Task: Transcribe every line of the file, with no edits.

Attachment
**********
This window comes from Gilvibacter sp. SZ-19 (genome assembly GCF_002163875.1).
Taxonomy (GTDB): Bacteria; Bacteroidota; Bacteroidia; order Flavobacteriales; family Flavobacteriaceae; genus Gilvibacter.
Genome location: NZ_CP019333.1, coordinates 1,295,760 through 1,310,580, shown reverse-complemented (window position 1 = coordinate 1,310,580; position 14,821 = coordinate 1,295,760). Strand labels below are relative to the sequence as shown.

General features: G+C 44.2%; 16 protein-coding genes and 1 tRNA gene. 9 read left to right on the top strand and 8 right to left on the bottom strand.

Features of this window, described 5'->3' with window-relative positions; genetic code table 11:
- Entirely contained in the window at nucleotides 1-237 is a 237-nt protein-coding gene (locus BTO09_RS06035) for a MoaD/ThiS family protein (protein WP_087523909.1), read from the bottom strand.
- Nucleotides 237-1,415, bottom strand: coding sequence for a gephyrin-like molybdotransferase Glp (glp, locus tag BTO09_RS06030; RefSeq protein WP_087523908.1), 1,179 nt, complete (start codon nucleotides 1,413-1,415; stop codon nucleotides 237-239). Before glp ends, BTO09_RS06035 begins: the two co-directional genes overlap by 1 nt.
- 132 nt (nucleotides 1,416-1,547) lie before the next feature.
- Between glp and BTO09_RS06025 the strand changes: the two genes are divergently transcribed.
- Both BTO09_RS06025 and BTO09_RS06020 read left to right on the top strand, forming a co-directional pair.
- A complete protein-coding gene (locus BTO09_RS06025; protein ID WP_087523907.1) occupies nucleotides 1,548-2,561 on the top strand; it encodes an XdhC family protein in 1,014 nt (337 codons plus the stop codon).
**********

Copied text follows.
This window comes from Gilvibacter sp. SZ-19 (genome assembly GCF_002163875.1).
Taxonomy (GTDB): Bacteria; Bacteroidota; Bacteroidia; order Flavobacteriales; family Flavobacteriaceae; genus Gilvibacter.
Genome location: NZ_CP019333.1, coordinates 1,295,760 through 1,310,580, shown reverse-complemented (window position 1 = coordinate 1,310,580; position 14,821 = coordinate 1,295,760). Strand labels below are relative to the sequence as shown.

General features: G+C 44.2%; 16 protein-coding genes and 1 tRNA gene. 9 read left to right on the top strand and 8 right to left on the bottom strand.

Features of this window, described 5'->3' with window-relative positions; genetic code table 11:
- Entirely contained in the window at nucleotides 1-237 is a 237-nt protein-coding gene (locus BTO09_RS06035) for a MoaD/ThiS family protein (protein WP_087523909.1), read from the bottom strand.
- Nucleotides 237-1,415, bottom strand: coding sequence for a gephyrin-like molybdotransferase Glp (glp, locus tag BTO09_RS06030; RefSeq protein WP_087523908.1), 1,179 nt, complete (start codon nucleotides 1,413-1,415; stop codon nucleotides 237-239). Before glp ends, BTO09_RS06035 begins: the two co-directional genes overlap by 1 nt.
- 132 nt (nucleotides 1,416-1,547) lie before the next feature.
- Between glp and BTO09_RS06025 the strand changes: the two genes are divergently transcribed.
- Both BTO09_RS06025 and BTO09_RS06020 read left to right on the top strand, forming a co-directional pair.
- A complete protein-coding gene (locus BTO09_RS06025; protein ID WP_087523907.1) occupies nucleotides 1,548-2,561 on the top strand; it encodes an XdhC family protein in 1,014 nt (337 codons plus the stop codon).